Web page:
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Equimins Ltd Blog | Natural Horse Supplements, Supplies & Products Equimins specialises in producing natural horse supplies, products and supplements for the major areas associated with caring for a horse. All products are proudly made in the UK and excellent specification quality products are of paramount importance. Using this blog we want to share some of the knowledge we have gained through nearly 30 years of experience.

27 November 2013 ~ 0 Comments

Lice, mites and ringworm

Lice, mites, ringworm- all of these strike fear into the heart of any horse owner…and it’s easy to see why. In this blog, we’re exploring what lice, mites and ringworm are and what we can do about them.

Lice & Mite SprayLet’s start with lice. These little devils might be small (from 2mm), but they can cause itching to the point where the hair and skin can become damaged. They can gather in specific areas or cover the whole body- in both cases, action is required. You might be able to see lice on the horse’s coat, and you might be able to see their white eggs too.

Lice are more common in the winter months…and there’s more than one type that could decide to call your horse ‘home’. They can spread from horse to horse by touch or through sharing rugs, grooming kit, equipment and even sharing a rider!

Mites are more commonly seen on horses with feathering around the bottom of the leg, in wet and cold weather, but some species move to other places too. Although they are small, they can cause irritation and, much like lice, can cause itching to the point that the skin becomes damaged. If your horse starts stamping his feet, chewing on his legs or rubbing himself against solid objects, he could well have mites. One of the additional concerns with mites is secondary infection in wounds caused by the scratching. As with lice, mites can spread from horse to horse, so careful management is key.

Ringworm, contrary to its name, isn’t actually a worm, it’s a fungus. It presents itself as a raised area of hair with a slight swelling underneath, then a hairless area that can become scaly, scabby and itchy. That said, it can produce different symptoms such as soreness and irritation, so always keep an eye out when you’re grooming your horse for anything that’s not ‘normal’. It’s highly contagious, not just between horses, but it can be spread to humans too. This fungus is designed to survive. It can be passed from one horse to another through rugs, grooming kits and equipment…even through fencing and wood in stables…and it can survive for years.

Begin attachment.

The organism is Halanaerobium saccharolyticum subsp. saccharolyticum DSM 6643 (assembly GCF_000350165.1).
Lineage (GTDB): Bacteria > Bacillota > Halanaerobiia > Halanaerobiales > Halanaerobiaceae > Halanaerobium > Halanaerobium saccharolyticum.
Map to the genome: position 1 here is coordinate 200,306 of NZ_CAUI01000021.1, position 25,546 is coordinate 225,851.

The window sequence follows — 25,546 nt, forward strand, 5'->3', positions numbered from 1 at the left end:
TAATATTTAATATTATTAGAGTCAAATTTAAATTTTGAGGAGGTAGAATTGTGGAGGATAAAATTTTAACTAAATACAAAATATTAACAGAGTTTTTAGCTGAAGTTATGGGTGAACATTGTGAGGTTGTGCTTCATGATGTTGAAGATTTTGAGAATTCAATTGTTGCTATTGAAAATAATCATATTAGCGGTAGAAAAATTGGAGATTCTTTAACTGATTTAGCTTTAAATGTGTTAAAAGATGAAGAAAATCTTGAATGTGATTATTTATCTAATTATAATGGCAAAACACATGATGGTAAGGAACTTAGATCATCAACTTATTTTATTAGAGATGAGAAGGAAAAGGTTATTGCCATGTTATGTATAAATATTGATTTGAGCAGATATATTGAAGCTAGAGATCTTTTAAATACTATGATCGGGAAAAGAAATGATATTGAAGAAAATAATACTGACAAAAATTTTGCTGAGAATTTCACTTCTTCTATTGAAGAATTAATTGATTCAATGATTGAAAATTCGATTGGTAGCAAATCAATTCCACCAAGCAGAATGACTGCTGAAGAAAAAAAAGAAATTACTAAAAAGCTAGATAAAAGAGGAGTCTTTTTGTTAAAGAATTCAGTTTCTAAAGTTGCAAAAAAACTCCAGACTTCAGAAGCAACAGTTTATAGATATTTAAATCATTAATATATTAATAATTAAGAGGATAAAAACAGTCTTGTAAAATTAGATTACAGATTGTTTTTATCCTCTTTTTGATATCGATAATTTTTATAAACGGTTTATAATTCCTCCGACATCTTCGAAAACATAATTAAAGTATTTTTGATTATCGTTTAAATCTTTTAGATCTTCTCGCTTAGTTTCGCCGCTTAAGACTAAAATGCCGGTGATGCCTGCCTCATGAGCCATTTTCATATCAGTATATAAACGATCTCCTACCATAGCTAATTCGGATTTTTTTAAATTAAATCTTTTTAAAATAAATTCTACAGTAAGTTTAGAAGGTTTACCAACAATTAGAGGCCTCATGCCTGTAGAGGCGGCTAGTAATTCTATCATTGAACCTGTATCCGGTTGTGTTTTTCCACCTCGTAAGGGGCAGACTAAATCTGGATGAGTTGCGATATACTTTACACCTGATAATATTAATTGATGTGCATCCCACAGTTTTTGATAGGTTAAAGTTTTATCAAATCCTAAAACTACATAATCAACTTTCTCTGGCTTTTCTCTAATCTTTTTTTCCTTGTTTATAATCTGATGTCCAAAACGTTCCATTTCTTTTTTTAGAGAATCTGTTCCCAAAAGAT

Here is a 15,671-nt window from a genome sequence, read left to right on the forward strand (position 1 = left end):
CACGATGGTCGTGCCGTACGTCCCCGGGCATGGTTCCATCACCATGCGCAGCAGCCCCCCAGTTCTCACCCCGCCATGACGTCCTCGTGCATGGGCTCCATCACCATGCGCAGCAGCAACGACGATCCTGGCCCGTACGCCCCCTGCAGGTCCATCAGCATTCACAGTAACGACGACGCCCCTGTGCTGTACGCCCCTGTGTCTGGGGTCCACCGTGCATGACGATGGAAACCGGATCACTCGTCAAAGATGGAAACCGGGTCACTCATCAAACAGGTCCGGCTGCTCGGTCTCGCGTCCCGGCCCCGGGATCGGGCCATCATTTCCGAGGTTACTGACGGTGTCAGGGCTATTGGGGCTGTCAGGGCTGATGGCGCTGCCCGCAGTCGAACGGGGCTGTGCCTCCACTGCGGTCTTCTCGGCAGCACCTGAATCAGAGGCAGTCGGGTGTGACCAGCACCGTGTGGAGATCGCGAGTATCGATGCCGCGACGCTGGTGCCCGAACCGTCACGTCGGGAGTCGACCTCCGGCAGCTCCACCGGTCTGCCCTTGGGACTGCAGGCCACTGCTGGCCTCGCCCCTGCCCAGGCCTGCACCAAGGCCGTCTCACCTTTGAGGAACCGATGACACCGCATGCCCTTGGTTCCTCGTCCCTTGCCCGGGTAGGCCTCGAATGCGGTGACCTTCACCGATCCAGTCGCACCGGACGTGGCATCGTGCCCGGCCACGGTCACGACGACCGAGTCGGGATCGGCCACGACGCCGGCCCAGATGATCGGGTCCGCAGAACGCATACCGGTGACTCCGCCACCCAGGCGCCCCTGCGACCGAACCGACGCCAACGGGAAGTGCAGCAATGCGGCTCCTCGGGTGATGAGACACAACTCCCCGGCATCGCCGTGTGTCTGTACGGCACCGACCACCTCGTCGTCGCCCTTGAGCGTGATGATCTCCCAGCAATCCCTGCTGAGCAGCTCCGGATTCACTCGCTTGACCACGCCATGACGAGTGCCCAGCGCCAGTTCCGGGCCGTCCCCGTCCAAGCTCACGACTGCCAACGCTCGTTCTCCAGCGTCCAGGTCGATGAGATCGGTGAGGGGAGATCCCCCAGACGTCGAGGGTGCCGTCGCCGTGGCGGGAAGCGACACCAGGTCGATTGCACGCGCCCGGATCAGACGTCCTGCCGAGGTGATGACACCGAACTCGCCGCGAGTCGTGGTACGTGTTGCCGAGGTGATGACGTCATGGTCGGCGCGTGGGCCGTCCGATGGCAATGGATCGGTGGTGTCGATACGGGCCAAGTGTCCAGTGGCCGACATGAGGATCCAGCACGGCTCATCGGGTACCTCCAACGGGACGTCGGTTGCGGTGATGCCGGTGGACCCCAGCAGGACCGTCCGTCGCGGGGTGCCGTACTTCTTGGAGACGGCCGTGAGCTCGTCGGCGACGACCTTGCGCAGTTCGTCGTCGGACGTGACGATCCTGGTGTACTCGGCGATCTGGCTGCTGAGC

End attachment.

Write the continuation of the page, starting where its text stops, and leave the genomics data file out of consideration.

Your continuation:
In all these situations, prompt action is required to ease the horse’s discomfort and to also help prevent the condition spreading. Initially, it’s important to get a diagnosis, so a call to your vet is in order. After he’s examined your horse, you’ll know what condition you’re treating and what action to take.

To prevent one horse spreading his condition to others, separate him immediately, don’t share tack, grooming kits, rugs or buckets and make sure everyone who comes into contact with that horse is aware of the issue. Equally, ensure that his equipment is moved away from others in the tack, groom and rug area, ready to be washed and treated.

Of course, the treatment for mites and lice is different to ringworm. As ringworm is a fungal infection, an anti-fungal wash or spray (such as Microlat Stable Disinfectant or Tea Tree Mist) could be advised. Microlat can be used on the skin (when diluted correctly), but can also be used on stables and flooring.

Lice & Mite LotionAs for lice and mites, we have two products created with these pests in mind. Our Lice & Mite Spray is made using a strong herbal extract and is free from harmful chemicals. It should be rubbed into infected areas twice a day for seven days. The Lice & Mite Lotion is a different formulation to the spray and can be rubbed into feathers and any other area twice a day for seven days.

To find out more about our products, see the website or contact us.

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